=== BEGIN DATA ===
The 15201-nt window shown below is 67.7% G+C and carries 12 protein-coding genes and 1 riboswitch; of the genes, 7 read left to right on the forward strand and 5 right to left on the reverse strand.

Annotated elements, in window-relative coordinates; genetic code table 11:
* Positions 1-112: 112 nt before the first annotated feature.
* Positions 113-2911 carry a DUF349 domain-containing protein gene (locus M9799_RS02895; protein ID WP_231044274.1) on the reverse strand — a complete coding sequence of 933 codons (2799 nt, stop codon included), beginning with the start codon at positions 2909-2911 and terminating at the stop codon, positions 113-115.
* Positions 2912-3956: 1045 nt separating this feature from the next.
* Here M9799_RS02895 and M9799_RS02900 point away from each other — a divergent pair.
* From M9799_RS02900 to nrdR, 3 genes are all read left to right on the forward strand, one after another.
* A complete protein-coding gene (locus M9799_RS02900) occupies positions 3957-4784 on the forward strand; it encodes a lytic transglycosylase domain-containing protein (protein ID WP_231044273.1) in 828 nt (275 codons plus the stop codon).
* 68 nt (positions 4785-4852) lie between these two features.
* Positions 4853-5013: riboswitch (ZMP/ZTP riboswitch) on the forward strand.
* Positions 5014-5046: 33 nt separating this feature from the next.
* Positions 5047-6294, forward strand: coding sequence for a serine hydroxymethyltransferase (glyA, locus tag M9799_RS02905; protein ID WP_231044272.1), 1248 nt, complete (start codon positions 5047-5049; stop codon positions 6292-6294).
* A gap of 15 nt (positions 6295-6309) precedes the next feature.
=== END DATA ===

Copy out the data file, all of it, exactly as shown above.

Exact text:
The 15201-nt window shown below is 67.7% G+C and carries 12 protein-coding genes and 1 riboswitch; of the genes, 7 read left to right on the forward strand and 5 right to left on the reverse strand.

Annotated elements, in window-relative coordinates; genetic code table 11:
* Positions 1-112: 112 nt before the first annotated feature.
* Positions 113-2911 carry a DUF349 domain-containing protein gene (locus M9799_RS02895; protein ID WP_231044274.1) on the reverse strand — a complete coding sequence of 933 codons (2799 nt, stop codon included), beginning with the start codon at positions 2909-2911 and terminating at the stop codon, positions 113-115.
* Positions 2912-3956: 1045 nt separating this feature from the next.
* Here M9799_RS02895 and M9799_RS02900 point away from each other — a divergent pair.
* From M9799_RS02900 to nrdR, 3 genes are all read left to right on the forward strand, one after another.
* A complete protein-coding gene (locus M9799_RS02900) occupies positions 3957-4784 on the forward strand; it encodes a lytic transglycosylase domain-containing protein (protein ID WP_231044273.1) in 828 nt (275 codons plus the stop codon).
* 68 nt (positions 4785-4852) lie between these two features.
* Positions 4853-5013: riboswitch (ZMP/ZTP riboswitch) on the forward strand.
* Positions 5014-5046: 33 nt separating this feature from the next.
* Positions 5047-6294, forward strand: coding sequence for a serine hydroxymethyltransferase (glyA, locus tag M9799_RS02905; protein ID WP_231044272.1), 1248 nt, complete (start codon positions 5047-5049; stop codon positions 6292-6294).
* A gap of 15 nt (positions 6295-6309) precedes the next feature.